Mount Gambier (volcano)

Mount Gambier (also known as Ereng Balam, meaning eagle hawk)[1] is a maar complex in South Australia associated with the Newer Volcanics Province. It contains four lake-filled maars called Blue Lake, Valley Lake, Leg of Mutton Lake, and Browns Lake.[2] Both Brown and Leg of Mutton lakes are dry in recent years, due to the lowering of the water table. It is one of Australia's youngest volcanoes, but estimates of the age have ranged from over 28,000 to less than 4,300.[3] The most recent estimate, based on radiocarbon dating of plant fibers in the main crater (Blue Lake) suggests an eruption a little before 6000 years ago.[3][4] It is believed to be dormant rather than extinct.

Mount Gambier
Ereng Balam
Blue Lake maar of Mount Gambier
Highest point
Elevation190, 49 metres (623, 161 ft)
Coordinates37°50′S 140°45′E

Mount Gambier is thought to have formed by a mantle plume centre called the East Australia hotspot which may currently lie offshore.[5]

The mountain was sighted by Lieutenant James Grant on 3 December 1800 from the survey brig HMS Lady Nelson and named for Lord James Gambier, Admiral of the Fleet.[6]

This area is part of the UNESCO-endorsed Kanawinka Geopark.

Of the original four lakes found within the maars, only two remain. The Leg of Mutton Lake (named for the outline of its shoreline) became permanently dry in the 1990s. Browns Lake suffered a similar fate during the late 1980s. Both these lakes were quite shallow; their demise is attributed to the lowering of the water table as a result of many years of land drainage to secure farmland.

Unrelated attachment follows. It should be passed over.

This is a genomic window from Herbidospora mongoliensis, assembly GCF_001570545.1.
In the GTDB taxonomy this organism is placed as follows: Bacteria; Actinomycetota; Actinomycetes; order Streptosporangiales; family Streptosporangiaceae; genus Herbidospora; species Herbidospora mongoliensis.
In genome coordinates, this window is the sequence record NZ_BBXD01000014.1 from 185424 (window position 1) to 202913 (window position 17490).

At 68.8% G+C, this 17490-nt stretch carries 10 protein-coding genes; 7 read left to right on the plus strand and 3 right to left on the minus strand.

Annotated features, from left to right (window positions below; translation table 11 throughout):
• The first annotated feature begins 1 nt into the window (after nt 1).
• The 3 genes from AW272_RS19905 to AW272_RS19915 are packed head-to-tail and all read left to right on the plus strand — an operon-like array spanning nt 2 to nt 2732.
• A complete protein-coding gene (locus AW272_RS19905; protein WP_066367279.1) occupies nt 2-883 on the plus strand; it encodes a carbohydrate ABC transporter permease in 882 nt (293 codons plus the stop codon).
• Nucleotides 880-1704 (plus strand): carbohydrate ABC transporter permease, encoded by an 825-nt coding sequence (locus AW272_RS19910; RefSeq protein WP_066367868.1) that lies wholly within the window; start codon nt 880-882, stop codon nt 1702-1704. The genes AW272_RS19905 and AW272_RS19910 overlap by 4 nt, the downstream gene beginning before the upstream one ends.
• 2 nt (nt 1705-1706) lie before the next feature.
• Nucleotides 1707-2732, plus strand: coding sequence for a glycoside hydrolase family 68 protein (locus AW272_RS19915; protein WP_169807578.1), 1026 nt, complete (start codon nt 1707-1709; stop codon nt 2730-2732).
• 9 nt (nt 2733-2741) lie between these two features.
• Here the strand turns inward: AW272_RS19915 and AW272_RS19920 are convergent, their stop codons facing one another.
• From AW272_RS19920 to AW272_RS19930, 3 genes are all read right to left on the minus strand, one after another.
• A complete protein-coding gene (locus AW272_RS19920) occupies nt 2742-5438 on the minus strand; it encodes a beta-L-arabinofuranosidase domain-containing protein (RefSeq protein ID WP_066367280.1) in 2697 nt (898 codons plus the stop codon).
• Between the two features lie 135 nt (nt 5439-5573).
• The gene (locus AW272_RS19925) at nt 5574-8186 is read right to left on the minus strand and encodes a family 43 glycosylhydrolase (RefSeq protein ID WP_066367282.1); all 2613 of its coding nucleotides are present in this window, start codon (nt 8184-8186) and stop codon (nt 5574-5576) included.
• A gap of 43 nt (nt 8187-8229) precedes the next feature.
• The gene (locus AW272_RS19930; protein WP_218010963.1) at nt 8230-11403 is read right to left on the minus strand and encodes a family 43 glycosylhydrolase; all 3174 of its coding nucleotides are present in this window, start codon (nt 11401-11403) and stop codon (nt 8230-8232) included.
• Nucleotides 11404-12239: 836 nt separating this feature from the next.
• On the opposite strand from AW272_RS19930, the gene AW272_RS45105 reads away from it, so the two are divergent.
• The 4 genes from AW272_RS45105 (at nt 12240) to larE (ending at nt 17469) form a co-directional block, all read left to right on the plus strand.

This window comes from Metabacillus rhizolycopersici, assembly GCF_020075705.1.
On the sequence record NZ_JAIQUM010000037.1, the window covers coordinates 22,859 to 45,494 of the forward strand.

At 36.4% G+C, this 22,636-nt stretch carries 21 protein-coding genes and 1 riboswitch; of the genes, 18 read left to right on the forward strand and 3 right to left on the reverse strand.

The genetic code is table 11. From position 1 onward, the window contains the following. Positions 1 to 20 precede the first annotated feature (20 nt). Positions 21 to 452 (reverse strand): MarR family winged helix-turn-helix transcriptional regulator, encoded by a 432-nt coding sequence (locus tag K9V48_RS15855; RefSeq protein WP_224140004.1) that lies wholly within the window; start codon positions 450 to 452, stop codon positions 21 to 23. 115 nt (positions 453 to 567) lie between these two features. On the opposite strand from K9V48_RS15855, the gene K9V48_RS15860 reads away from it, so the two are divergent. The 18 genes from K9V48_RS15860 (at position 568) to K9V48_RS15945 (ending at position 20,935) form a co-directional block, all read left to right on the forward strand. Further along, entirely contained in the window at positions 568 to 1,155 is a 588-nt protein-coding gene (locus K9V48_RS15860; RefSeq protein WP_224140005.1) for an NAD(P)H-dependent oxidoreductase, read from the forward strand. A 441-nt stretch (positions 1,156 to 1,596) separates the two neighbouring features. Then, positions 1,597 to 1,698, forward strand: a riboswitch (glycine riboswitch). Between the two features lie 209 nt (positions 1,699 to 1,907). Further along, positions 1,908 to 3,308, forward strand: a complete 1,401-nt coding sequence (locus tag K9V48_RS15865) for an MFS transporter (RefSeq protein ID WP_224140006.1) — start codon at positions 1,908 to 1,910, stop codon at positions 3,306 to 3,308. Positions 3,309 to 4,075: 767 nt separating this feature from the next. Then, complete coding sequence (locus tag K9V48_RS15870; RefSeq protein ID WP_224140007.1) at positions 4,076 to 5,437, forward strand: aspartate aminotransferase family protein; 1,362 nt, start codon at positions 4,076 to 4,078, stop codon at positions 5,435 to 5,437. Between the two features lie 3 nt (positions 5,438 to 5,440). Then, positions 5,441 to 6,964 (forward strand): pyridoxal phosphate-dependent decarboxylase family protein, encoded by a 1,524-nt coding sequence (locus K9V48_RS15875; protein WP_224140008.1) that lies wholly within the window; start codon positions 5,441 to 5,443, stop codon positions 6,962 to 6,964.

The city of Mount Gambier partially surrounds the maar complex.

See also


  1. "Mount Gambier - mountain". Department of Planning Transport & Infrastructure. Archived from the original on 3 December 2013. Retrieved 19 January 2014.
  2. Sheard, M.J. (1978) "Geological History of the Mount Gambier Volcanic Complex, Southeast South Australia". Transactions of the Royal Society of South Australia 102(5): 125–139, Aug. 1978
  3. Grimes, Ken (2013). "The Ages of Our Volcanoes" (PDF). Retrieved 5 August 2014.
  4. Gouramanis, Chris; Wilkins, Daniel; De Deckker, Patrick (2010). "6000 years of environmental changes recorded in Blue Lake, South Australia, based on ostracod ecology and valve chemistry". Palaeogeography, Palaeoclimatology, Palaeoecology. 297: 223. doi:10.1016/j.palaeo.2010.08.005.
  5. Mt Gambier Volcano, Australia – John Search
  6. Grant, James (1803). The narrative of a voyage of discovery, performed in His Majesty's vessel the Lady Nelson, of sixty tons burthen: with sliding keels, in the years 1800, 1801, and 1802, to New South Wales. Printed by C. Roworth for T. Egerton. p. 68. ISBN 978-0-7243-0036-5. Retrieved 24 January 2012.

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